Fortunately, choosing better skincare products can have a very positive impact. In your search for the right products, choose fragrance-free products that use natural, plant-based cleansers rather than harsh detergents.
These are less harmful and provide your skin with helpful nutrients to support necessary hydration and healthy-feeling skin.
2. Not Moisturizing Enough
Moisturizing is a necessary part of any effective skincare routine. If you never moisturize, you can expect to see dry skin patches.
However, moisturizing alone isn’t a guarantee that you won’t get dry skin. Moisturizing infrequently or ineffectively increases your chances of dry skin as well. To give your skin a chance to absorb moisture first, try moisturizing daily after showering.
An ineffective moisturizer can also be a culprit behind dry skin patches. If you moisturize regularly and still experience dry skin, consider switching products.
When searching for a new product, look for hydrating and moisturizing ingredients. Some examples include glycerin, hyaluronic acid, and emollient ingredients like almond oil, cocoa butter, shea buttere, or lanolin. If you have sensitive skin, give it a few weeks to respond to the new products before you determine whether it works.
Also, make sure to check your lotions for ingredients that can support your skin barrier, like ceramides. This is especially important if you’re exfoliating regularly, as frequently removing dead skin cell buildup can dry out your skin.
3. Frequent Hand-Washing or Bathing
This is a tough one – obviously we can’t skip hand-washing or showering, but washing is a common cause of dry skin. If you work in an environment where you have to wash your hands more often, then dry hands are almost impossible to avoid.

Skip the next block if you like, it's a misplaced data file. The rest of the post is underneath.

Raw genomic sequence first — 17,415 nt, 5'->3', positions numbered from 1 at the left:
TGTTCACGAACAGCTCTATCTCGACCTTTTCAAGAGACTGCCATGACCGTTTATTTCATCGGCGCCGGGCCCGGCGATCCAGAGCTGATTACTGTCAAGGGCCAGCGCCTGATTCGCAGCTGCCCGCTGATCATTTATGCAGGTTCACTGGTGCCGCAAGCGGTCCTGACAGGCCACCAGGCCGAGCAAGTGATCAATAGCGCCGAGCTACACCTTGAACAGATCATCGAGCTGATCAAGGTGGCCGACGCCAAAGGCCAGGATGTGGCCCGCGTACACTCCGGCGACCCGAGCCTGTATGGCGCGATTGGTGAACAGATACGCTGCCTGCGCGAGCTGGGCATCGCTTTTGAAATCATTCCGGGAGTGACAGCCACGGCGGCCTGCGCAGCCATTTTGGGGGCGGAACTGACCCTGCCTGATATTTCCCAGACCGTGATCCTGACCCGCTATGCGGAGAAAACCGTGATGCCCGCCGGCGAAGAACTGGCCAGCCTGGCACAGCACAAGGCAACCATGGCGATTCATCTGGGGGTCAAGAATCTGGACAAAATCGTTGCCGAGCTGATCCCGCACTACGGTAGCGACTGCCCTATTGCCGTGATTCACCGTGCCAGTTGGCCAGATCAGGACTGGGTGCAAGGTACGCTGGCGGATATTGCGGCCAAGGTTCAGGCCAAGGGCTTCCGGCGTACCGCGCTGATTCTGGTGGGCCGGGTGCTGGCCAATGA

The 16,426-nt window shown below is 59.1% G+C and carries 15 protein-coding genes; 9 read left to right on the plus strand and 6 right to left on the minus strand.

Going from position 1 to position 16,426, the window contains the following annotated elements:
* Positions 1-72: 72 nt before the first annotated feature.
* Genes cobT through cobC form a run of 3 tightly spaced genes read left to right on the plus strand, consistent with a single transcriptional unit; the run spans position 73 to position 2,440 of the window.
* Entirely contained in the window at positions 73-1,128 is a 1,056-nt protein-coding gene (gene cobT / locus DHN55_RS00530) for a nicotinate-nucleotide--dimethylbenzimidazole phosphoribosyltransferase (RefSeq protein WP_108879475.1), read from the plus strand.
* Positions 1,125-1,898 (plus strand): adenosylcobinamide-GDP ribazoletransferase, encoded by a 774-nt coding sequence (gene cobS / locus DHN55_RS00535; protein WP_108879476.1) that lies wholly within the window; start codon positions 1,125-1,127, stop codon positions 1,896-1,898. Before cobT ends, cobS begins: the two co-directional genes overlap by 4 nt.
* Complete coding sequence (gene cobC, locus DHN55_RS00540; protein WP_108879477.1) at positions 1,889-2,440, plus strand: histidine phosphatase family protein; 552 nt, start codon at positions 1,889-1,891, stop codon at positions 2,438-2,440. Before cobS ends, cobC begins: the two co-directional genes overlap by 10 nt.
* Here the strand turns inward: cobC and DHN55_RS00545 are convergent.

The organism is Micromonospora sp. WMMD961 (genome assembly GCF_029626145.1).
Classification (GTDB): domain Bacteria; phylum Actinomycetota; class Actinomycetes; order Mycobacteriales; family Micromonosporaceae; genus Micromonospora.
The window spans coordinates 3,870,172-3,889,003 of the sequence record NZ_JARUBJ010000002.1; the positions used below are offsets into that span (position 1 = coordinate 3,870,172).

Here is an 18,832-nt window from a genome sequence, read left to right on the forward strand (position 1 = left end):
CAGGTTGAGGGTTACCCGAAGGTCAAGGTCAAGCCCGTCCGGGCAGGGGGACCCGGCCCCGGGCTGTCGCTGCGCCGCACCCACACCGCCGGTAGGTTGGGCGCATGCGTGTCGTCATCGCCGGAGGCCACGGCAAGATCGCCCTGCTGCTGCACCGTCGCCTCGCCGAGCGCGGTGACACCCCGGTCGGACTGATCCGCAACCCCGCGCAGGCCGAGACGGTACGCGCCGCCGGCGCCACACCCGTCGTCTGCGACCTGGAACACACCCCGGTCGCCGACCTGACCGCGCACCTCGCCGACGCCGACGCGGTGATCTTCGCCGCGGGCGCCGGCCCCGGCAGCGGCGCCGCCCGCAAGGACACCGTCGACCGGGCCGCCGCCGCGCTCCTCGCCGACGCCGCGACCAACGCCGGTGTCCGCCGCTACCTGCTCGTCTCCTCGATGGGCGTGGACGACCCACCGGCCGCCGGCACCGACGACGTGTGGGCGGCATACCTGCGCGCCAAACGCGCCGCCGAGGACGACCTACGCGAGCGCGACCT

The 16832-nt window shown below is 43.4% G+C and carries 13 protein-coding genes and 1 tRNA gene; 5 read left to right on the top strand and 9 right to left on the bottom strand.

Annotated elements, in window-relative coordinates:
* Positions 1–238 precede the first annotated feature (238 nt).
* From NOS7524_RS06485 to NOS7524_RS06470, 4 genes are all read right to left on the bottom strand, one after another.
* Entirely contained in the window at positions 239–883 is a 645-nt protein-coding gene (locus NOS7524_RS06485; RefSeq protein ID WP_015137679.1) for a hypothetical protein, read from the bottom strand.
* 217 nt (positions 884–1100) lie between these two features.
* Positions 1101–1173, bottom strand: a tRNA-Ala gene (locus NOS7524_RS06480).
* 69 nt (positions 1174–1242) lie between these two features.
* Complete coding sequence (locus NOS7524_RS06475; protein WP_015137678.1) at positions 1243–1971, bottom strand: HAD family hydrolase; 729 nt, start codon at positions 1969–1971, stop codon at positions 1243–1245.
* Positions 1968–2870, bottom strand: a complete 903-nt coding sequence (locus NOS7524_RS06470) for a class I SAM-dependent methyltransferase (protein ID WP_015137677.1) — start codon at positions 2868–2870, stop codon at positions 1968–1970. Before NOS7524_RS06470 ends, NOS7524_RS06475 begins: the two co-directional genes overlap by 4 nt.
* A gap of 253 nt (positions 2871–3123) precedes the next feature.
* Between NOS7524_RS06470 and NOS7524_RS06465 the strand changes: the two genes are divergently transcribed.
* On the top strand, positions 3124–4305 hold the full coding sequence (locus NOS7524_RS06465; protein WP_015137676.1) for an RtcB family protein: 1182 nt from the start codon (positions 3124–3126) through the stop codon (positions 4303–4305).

This is especially the case in the cold and dry winter months or if you live in a desert climate.
Washing your hands and skin with hot water washes away your natural oils, which help to retain the water that sits inside the top layer of your skin. In the shower, avoid turning the temperature up to piping hot.
Instead, keep the temperature lower — warm to lukewarm — to avoid drying your skin out. When washing your hands, even though hot water feels more effective, the CDC actually states that cold and hot running water remove the same amount of germs. You'll do your hands a favor by choosing hand soap that is moisturizing. Look for glycerin or shea butter as an ingredient.
4. The Weather
The winter features cold, dry, and unpleasant air. And as it turns out, your skin doesn’t appreciate it very much.
Dry air makes it difficult for your skin to retain water. The basic science of water molecules is that they try to fill empty space. When the air is dry, it pulls the water from your skin as the water molecules move to account for the lack of moisture in the air.